We had decided to do this in one damn long day instead of the usual 2 days. That would give us a much needed rest day as we had been going 9 days straight with some long hard ones in the mix.
The 42nd Traverse is mostly used for 4wd vehicles, trail bikes and mountain bikes but us Te Araroa walkers walk the old logging tracks through remote native bush.
We were each allocated 5 whinges for the day. Any more above that meant we had to forfeit one of our treats. Dave did well and only used a couple at the end of the day but I used mine quickly as my shoes pinched my feet. My bag of chippies were forfeited early on.
I had spoken to my friend Bernadine about the possibility of riding this one but thankfully she advised against it. We kept making comments about how glad we were that we were not to be riding this track.
It was steep and the day was very hot. We had a lunch break in the shade and later stopped for a rest where a couple of other hikers had put up their tent beside the track. I was tempted to join them but after cooling off in the stream, with some unexpected help from my friends, we were ready to go again.
A rest cures grizzles, grumbles, cuts and scratches and blisters on your tootsies.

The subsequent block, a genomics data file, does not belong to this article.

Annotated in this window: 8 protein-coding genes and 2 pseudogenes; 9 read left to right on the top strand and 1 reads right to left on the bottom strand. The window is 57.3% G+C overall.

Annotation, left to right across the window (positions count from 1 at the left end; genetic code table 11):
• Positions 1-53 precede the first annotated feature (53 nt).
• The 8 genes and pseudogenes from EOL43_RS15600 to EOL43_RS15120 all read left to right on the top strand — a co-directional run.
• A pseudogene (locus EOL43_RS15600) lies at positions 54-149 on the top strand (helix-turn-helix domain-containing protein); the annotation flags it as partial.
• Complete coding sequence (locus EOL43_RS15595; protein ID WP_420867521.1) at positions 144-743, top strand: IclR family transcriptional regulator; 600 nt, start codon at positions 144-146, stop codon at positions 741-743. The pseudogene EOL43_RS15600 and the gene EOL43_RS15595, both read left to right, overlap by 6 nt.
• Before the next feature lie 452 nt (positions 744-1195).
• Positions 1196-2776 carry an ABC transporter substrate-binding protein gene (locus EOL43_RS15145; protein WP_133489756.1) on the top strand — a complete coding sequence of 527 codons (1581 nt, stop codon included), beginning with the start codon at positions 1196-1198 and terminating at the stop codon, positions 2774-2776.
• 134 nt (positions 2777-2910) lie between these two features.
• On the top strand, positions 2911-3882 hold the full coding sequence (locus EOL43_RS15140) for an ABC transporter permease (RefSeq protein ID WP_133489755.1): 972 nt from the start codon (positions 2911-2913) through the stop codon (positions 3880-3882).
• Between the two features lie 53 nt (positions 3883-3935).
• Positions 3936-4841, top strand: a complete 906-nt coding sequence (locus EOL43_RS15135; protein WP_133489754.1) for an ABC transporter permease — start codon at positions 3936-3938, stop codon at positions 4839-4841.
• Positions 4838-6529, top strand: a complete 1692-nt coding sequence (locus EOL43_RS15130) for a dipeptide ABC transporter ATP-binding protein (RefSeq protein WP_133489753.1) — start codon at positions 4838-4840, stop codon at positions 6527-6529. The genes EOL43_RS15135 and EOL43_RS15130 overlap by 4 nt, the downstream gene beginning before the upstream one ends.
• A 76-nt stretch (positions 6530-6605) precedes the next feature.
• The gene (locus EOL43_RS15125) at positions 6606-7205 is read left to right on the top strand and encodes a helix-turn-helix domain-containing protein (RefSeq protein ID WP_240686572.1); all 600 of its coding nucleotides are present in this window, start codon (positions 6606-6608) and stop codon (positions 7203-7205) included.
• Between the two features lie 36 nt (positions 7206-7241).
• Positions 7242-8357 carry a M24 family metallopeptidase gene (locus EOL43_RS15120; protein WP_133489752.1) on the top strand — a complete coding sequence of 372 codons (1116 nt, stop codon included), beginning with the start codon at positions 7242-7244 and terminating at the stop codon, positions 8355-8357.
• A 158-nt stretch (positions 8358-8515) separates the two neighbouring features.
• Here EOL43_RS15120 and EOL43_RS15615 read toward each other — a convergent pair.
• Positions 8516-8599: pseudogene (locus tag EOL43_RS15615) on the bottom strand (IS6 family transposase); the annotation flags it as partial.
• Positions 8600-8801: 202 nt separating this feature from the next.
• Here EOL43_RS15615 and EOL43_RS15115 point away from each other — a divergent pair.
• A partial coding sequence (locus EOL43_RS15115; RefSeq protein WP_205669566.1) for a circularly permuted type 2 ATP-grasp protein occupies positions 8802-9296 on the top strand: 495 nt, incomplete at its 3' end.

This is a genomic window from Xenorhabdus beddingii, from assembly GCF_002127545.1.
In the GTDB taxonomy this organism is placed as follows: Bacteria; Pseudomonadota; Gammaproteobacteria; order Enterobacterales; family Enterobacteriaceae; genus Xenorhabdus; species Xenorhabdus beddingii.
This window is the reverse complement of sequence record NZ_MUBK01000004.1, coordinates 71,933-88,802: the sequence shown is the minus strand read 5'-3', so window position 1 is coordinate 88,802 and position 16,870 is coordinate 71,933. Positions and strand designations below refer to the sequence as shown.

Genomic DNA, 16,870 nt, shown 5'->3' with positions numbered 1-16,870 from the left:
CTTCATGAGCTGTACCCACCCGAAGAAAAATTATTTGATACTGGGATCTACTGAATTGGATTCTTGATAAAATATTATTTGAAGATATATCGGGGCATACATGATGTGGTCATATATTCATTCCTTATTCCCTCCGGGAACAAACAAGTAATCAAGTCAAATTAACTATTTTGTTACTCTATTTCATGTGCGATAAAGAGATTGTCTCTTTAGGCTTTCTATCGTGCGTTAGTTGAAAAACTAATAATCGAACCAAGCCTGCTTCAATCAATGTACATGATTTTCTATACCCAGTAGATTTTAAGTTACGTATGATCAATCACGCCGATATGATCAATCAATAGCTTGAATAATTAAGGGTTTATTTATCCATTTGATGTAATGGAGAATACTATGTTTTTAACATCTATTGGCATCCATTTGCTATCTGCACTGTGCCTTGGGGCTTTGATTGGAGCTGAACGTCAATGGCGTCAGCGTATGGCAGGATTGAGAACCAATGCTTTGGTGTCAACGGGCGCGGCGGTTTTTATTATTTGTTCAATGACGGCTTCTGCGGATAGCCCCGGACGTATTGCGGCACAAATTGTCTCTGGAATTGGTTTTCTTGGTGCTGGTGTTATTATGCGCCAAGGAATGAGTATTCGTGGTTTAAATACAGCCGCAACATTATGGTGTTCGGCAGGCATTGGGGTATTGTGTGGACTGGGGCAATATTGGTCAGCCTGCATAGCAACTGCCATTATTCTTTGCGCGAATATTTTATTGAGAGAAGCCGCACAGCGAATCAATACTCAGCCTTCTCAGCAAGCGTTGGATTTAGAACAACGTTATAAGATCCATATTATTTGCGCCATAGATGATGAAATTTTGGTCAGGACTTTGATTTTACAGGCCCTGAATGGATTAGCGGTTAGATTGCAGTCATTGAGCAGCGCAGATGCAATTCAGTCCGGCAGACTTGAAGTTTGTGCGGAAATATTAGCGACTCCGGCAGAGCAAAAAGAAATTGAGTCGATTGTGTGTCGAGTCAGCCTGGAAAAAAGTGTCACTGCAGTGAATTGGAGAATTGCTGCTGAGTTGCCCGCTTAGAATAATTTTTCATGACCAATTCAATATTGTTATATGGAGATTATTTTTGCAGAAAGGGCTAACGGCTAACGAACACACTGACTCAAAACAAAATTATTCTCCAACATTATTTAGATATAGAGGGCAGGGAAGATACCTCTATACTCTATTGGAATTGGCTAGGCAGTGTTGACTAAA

Eventually we turned off onto the Waione Cokers Track and it became narrower, trickier and muddier. This was really hard going in some places and I had no qualms about complaining because I had already forfeited my treats.
We walked up a creek for a while before crossing a small river. So now my new shoes were well and truely christened.
The mountains got closer which kept us going for the 12 hours it took us to get o the end of the Coker track and out to the road by the Hilliary Outdoor pursuits Centre.
And we still had 5 km of road walking to go. I rang the Tongariro Camp ground to say that we were going to arrive late and could they please leave a key out for us. The nice man asked how I was feeling. “F***N knackered” I said honestly.
I had carried a packet of chippies on the back of my pack all day and Baxter had been chasing them for the last couple of hours knowing he could eat them when we hit the road. So they were scoffed with glee.
It was now dark so we put on our head torches, another layer of clothing and high viz gear and dug into our reserves to get going.
We hadn’t gone too far when the camp owner pulled up in his car and gave us a lift to camp. What an Angel! He declined my kiss of gratitude, probably smelt me.
So we quickly showered, prepared and ate our dinner then fell into bed in our cabin very pleased with our achievement for the day.
1,098 km completed in 50 days